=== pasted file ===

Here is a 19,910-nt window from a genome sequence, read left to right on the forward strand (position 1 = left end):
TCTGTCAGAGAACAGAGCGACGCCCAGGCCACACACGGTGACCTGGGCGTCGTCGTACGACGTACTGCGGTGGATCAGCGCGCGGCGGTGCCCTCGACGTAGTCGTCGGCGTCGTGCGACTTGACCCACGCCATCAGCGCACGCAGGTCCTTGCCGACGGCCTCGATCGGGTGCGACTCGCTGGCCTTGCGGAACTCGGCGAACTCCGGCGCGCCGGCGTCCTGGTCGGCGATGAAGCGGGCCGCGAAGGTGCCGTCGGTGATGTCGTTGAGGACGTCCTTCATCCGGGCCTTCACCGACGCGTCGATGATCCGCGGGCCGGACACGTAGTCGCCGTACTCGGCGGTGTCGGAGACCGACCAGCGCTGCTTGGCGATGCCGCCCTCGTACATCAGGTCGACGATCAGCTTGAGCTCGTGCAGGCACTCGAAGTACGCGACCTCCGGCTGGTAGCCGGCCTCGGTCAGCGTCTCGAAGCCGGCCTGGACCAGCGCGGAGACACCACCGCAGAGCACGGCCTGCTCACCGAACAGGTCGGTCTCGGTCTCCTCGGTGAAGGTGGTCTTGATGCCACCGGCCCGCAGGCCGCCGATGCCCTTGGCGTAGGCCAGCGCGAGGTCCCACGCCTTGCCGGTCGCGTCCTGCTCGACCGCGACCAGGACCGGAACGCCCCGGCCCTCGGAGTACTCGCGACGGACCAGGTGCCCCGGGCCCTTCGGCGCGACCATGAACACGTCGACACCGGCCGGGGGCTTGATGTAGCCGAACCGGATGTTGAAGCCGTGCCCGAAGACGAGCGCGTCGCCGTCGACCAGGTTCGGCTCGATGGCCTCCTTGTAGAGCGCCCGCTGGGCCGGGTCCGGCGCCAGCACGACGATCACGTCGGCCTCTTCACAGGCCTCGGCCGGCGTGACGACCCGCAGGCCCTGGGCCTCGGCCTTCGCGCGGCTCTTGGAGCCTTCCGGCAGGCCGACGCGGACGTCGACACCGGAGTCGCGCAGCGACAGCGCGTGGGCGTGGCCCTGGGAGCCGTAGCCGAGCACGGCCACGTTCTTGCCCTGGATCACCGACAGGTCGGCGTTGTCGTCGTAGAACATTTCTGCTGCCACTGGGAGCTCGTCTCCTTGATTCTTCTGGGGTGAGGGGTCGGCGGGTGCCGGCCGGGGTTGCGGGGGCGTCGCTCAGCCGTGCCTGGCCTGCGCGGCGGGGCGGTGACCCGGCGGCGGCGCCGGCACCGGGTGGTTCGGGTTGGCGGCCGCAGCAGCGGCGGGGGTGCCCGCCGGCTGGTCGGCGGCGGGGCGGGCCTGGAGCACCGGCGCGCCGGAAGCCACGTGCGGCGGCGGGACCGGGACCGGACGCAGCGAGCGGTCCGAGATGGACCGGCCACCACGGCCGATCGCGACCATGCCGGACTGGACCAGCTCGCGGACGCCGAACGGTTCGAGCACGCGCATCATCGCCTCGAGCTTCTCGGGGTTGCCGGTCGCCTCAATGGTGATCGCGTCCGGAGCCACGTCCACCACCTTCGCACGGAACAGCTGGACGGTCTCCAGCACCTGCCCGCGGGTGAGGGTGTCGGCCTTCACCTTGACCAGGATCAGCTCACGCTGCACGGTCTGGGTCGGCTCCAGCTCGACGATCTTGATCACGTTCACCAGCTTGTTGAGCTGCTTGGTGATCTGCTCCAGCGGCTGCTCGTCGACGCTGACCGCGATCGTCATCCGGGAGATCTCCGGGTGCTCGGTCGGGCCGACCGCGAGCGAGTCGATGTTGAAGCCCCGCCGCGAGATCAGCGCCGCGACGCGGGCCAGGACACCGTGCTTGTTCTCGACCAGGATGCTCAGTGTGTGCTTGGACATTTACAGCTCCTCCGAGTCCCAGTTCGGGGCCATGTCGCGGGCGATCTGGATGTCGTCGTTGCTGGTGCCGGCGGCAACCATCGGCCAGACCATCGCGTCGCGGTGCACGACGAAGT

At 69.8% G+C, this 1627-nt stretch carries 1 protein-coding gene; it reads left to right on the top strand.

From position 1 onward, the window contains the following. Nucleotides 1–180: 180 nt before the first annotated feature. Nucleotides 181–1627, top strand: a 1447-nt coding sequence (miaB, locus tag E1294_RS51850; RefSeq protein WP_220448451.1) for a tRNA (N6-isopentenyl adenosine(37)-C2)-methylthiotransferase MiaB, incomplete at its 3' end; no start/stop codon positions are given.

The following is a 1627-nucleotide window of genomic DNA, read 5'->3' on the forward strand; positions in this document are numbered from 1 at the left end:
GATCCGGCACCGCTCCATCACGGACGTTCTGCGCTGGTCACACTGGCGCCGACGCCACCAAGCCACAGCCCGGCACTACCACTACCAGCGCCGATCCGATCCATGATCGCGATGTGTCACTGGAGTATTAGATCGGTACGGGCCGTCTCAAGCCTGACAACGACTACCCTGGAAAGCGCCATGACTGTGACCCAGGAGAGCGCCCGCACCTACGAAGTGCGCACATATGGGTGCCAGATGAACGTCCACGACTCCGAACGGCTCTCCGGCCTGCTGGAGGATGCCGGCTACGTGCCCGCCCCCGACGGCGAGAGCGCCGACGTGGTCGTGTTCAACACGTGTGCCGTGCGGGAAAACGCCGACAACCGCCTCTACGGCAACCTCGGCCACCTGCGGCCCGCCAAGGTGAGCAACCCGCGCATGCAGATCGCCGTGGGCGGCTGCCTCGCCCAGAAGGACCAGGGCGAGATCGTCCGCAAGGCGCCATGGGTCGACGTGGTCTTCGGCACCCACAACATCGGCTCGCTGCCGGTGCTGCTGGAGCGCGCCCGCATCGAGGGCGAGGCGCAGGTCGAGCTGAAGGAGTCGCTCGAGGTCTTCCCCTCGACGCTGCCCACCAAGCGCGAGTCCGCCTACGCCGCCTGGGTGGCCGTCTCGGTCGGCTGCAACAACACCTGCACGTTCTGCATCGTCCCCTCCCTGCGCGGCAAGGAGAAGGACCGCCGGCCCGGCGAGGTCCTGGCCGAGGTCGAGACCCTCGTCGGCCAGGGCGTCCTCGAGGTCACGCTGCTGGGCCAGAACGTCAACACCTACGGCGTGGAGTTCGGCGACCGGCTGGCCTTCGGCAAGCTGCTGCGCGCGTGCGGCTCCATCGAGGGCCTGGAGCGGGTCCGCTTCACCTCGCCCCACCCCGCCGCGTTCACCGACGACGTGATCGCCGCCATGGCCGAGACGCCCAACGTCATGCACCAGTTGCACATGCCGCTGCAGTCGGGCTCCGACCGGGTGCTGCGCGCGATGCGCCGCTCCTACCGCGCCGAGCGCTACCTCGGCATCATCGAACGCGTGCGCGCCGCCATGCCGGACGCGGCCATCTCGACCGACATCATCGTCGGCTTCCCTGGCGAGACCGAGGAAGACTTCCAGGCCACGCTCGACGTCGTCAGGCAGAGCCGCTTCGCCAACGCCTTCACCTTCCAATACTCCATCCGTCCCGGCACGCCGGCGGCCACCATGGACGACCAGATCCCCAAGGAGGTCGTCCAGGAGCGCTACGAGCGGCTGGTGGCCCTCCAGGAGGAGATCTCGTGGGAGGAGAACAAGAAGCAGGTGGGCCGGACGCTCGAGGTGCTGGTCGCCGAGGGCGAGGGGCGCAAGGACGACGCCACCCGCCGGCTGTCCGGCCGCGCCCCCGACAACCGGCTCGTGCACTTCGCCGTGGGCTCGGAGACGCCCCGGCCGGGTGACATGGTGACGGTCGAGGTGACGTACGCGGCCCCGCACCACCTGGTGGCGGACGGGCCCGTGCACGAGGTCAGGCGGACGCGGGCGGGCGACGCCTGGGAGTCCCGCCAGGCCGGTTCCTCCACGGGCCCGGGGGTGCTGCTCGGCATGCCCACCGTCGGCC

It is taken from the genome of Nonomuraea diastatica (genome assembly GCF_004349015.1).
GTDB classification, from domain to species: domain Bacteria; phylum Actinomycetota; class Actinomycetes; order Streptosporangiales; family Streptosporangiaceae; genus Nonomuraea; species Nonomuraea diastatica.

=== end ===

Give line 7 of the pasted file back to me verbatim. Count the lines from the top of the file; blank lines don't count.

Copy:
It is taken from the genome of Nonomuraea diastatica (genome assembly GCF_004349015.1).